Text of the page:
Tag Archives: hazardous materials
In Missouri spring means barbecues, dogwoods and fishing expeditions. Unfortunately, it can also mean hail, lightning, strong winds and even floods. If your home, business or community is affected by severe weather, the Missouri Department of Natural Resources can help. The department’s Natural Disaster Resources webpage offers publication and fact sheet links provides information on how to dispose of disaster debris, facts on open burning, reducing the impact of flooding, restoring drinking water and disaster response guidance for public water and wastewater facilities. Additional resources are also available.
If you need to report an environmental concern, the department offers an easy on-line form.
Call the Missouri Department of Natural Resources Spill Reporting Hotline at 573-634-2436 for environmental emergencies, such as:
- Oil and chemical spills.
- Radiological and biological discharges.
- Accidents causing releases of pollutants.
- Fish kills.
- Hazardous material incidents.
- Leaking abandoned containers.
Emergency responders staff the Spill Reporting Hotline 24/7 to provide technical assistance regarding spilled chemicals and necessary cleanup actions; work with the person or company responsible for the spill to ensure that proper cleanup is completed and impact to public health and the environment is minimized; conduct notifications to various agencies; and determine if an on-site response is needed by program staff.
Department’s Environmental Emergency Response staff were dispatched to the scene of a 13-car train derailment near Mosby, Missouri on Saturday, Oct. 27.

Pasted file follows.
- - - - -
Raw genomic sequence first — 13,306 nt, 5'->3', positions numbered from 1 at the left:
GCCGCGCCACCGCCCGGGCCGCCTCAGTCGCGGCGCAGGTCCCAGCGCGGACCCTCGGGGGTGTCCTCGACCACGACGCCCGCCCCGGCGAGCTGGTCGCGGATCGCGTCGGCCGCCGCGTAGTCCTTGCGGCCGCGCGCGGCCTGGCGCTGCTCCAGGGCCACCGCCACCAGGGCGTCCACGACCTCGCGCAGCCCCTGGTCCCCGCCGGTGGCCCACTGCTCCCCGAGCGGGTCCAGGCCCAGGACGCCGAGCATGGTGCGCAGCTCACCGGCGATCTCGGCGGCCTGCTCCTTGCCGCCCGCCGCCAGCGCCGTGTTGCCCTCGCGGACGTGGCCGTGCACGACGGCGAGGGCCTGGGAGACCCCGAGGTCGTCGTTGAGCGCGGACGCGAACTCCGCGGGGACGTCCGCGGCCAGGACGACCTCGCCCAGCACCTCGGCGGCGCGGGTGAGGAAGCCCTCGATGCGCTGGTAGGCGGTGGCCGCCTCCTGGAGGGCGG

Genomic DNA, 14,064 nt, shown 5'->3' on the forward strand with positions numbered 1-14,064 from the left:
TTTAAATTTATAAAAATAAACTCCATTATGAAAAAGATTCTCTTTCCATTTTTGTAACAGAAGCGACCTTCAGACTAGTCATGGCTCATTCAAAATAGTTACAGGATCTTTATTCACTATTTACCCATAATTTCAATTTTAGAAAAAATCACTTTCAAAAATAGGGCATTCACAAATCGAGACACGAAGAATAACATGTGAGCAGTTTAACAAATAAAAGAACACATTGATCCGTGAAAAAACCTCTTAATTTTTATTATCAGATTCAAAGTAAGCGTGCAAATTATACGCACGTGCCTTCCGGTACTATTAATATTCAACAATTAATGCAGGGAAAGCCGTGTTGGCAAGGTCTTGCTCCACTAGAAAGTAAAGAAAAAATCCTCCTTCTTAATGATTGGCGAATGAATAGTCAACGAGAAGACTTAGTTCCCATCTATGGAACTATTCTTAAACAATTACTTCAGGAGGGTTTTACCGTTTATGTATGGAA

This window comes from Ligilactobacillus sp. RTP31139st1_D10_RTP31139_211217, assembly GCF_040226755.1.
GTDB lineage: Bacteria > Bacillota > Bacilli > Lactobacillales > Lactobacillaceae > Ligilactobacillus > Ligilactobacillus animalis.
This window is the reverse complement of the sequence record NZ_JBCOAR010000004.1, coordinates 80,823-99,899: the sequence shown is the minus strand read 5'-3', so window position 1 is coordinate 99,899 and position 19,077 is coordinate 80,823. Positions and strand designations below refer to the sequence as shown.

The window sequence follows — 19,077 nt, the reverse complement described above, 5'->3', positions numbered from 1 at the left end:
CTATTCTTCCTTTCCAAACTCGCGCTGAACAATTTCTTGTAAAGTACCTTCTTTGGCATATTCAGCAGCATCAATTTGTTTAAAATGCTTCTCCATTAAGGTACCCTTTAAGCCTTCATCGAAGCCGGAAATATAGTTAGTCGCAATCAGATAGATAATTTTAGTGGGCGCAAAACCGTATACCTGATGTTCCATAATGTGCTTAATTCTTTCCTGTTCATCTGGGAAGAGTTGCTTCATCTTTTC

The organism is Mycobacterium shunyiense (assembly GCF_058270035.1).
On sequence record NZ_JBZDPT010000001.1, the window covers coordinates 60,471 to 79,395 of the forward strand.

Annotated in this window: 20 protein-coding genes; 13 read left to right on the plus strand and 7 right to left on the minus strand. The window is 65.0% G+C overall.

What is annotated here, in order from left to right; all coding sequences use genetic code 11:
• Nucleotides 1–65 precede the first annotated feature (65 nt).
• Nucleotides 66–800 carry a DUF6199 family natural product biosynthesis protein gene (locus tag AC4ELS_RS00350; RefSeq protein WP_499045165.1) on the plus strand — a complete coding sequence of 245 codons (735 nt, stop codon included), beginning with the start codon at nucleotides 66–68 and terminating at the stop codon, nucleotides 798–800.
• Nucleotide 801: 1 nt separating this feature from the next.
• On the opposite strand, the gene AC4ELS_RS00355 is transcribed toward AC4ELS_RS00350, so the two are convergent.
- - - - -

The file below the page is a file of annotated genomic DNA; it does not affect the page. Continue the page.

Union Pacific Railroad contacted the 24-Hour Spill Line at 5:26 a.m. to report a derailment of a Canadian Pacific train. Three hopper cars landed in Fishing River, each carrying approximately 80,000 pounds of glyphosate intermediate cake, a product used in the manufacture of herbicides. One tanker was leaking liquid fertilizer but this did not impact the creek as an earthen dam was constructed around the area.
Environmental consultants from Canadian Pacific Railroad collected water samples. Readings for pH level of the river indicate that there was no impact from the herbicide product and no fish kill was observed. The Fishing River remains dammed above and below the impacted area. After the rail cars are removed and it is safe to enter the area, a response contractor will pump the contents of the damned area.
The bridge was compromised in the derailment making removal of the derailed train cars difficult. A large crane was onsite to repair the bridge. Due to the position of the derailed cars, equipment being used and damage to the bridge combined with concern for personnel safety issues slowed efforts at the scene. The Environmental Emergency Responder conducted further investigation Monday.
The Environmental Emergency Response section is called to the scene of more than 300 emergencies each year, including fires, traffic accidents, leaking storage tanks and other incidents that could have a negative environmental impact. The department’s 24-Hour Spill Line receives more than 1,600 incident reports annually.
To report an environmental emergency, including fuel spills, please contact the 24-Hour Spill Line at (573) 634-2436. For more information about the program visit Environmental Emergency Response.
On March 5, the department’s 24-hour Environmental Emergency Response Hotline received a call from the Missouri Department of Transportation regarding an abandoned five-gallon bucket on East bound I-70 in the St. Louis area.